In today's Urban Planner: a lecture on pregnancy in horror films, a TTC town hall, Pieces of Me continues, and lots more.
- Civic Engagement: Chances are, as a Toronto resident, you have a few things to say about the TTC. Now’s your chance to be heard: attend a TTC Customer Town Hall to ask questions, make suggestions for improvement, and raise your transit concerns. Senior TTC staff members will be on hand to address as many issues as possible within the time frame. Please arrive early, as seating is limited. Toronto City Hall (100 Queen Street West), 6:30 p.m., FREE. Details
- Film: What could be scarier than knowing that something is growing inside of you, and that it will one day burst forth from your flesh to wander the earth bearing your features? When put so tenderly, it’s no surprise that themes of motherhood and birth find their way into many a frightening movie. Torontoist‘s own Kiva Reardon takes the mic at the last Black Museum lecture of the semester—Woeful Wombs: Pregnancy and the Horror Film—to discuss this very topic. Rosemary’s Baby, The Fly, and Twilight will be some of the examples used to illustrate Reardon’s study of how reproduction is represented on the big screen. Big Picture Cinema (1035 Gerrard Street East), 8 p.m., $12 advance, $15 door. Details
History: The name “Mesopotamia” derives from a Greek term meaning “land between the rivers.” The Royal Ontario Museum’s latest major exhibit, which opens on June 22, takes this literally, as visitors flow between painted representations of the Tigris and Euphrates rivers on the floor.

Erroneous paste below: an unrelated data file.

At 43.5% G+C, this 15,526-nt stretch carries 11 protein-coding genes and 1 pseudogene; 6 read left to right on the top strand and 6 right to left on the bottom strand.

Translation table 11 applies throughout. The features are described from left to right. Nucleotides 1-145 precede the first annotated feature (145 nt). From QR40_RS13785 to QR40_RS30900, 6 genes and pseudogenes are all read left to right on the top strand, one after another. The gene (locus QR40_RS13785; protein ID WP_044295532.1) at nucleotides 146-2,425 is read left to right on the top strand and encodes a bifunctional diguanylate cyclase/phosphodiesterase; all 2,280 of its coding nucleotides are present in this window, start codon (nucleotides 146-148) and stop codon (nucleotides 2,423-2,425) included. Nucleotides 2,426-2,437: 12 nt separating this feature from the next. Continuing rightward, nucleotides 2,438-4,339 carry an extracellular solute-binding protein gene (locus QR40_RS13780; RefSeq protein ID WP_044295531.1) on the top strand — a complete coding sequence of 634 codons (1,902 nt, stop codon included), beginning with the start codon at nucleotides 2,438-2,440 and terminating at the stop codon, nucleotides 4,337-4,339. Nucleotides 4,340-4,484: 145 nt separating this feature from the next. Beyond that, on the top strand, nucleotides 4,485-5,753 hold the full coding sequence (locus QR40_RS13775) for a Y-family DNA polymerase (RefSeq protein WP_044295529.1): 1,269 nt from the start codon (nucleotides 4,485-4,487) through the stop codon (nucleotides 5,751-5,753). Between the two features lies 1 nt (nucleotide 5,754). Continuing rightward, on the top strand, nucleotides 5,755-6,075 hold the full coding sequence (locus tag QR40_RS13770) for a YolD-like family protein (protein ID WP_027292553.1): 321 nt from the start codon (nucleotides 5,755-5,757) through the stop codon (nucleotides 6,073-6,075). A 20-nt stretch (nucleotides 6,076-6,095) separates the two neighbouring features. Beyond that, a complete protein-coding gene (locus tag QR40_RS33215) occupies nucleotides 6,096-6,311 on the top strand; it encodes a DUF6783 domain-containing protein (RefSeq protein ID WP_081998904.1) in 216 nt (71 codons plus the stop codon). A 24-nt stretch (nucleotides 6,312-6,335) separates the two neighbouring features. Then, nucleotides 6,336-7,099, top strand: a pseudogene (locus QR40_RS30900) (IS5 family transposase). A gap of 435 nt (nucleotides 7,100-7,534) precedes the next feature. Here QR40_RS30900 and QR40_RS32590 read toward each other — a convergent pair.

Presented by the British Museum and rounded out with pieces from institutions in Chicago, Detroit, and Philadelphia, “Mesopotamia: Inventing Our World” covers 3,000 years of human development in the cradle of urban civilization. Most of the 170 artifacts on display have never been shown in Canada. Royal Ontario Museum (100 Queens Park), all day, $27 (Includes general admission). Details
- Art: When it was originally unveiled at the Victoria and Albert Museum in London (England, not Ontario), the “David Bowie Is” exhibition shattered attendance records, selling over 42,000 advance tickets. Now that the show has come to Toronto, it’s easy to see why it was so successful. Composed of over 300 objects from David Bowie’s personal archive, spanning his entire career, the exhibit is arranged and presented as a completely immersive experience, enveloping visitors in a kaleidoscopic visual and aural landscape that would be overwhelming if it weren’t so brilliantly arranged and intelligently guided. Art Gallery of Ontario (317 Dundas Street West), all day, $30 (includes general admission). Details